How it works:
- Situation: begging is actually prohibited here since 1962 (Begging (Prohibition) Act). However, it has not been enforced by the authorities. In 2014, police estimated that there were over 5,000 beggars in Kathmandu.
- Version 1: a woman carrying a baby/child comes up to you, tells you of a sob story and asks if you can spare some money for them to buy milk. If you agree, you will be brought to a shop to buy expensive milk. However, this will be returned to the shop owner with the money split with the scammer.
- Version 2: besides milk, it can be food or daily necessities which in total may cost upwards of USD $50 in Nepal (basically one quarter of the annual wage here)!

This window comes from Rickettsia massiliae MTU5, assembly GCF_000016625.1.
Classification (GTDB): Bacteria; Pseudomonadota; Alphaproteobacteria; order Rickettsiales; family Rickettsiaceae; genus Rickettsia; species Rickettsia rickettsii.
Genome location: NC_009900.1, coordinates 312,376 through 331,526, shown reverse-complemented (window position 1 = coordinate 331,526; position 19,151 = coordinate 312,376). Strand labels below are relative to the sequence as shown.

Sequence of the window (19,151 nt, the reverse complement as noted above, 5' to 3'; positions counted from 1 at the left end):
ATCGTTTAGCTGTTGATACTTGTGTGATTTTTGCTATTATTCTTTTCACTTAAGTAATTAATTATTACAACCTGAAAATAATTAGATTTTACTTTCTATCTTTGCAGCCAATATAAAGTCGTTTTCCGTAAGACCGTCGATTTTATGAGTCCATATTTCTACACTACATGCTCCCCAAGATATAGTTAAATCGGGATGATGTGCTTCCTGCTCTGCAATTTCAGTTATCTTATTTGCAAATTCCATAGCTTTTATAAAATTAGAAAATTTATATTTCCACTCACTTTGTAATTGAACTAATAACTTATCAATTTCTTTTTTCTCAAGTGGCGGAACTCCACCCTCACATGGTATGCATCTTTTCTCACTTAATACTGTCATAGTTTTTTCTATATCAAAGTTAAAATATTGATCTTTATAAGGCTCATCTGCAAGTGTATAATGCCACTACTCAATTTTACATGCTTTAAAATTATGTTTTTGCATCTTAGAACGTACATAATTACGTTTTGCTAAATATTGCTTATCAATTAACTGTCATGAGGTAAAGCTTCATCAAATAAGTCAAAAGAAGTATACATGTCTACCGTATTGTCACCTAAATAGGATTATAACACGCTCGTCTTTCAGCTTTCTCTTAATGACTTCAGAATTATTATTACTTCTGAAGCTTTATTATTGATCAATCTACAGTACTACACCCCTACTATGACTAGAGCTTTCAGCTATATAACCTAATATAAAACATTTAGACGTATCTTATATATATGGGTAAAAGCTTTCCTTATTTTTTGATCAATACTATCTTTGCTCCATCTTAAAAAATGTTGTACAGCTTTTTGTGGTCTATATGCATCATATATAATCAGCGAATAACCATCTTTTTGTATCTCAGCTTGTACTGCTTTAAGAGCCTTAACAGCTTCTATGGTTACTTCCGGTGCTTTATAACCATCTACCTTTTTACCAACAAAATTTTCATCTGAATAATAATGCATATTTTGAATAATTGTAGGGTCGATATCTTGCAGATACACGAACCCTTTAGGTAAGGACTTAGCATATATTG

- Version 3: an old man claiming to be a reporter asks if you can help him out with his interview/publication. You are then brought to a fancy restaurant and will be made to pay for all dishes ordered. Alternatively, a donation may be asked from you.
- Version 4: a waiter, driver, guide or stranger tells you how his family member is hospitalized and cannot afford the medical bills. A donation is then asked from you.
- Version 5: glue boys who hang around Thamel either asking you for money or to buy something for them which they will return back to the shop for money to buy glue.
Places to beware:
- Kathmandu: Boudhanath Stupa, Durbar Square, Thamel
What to do:
- If you want to help, donate to established charities instead.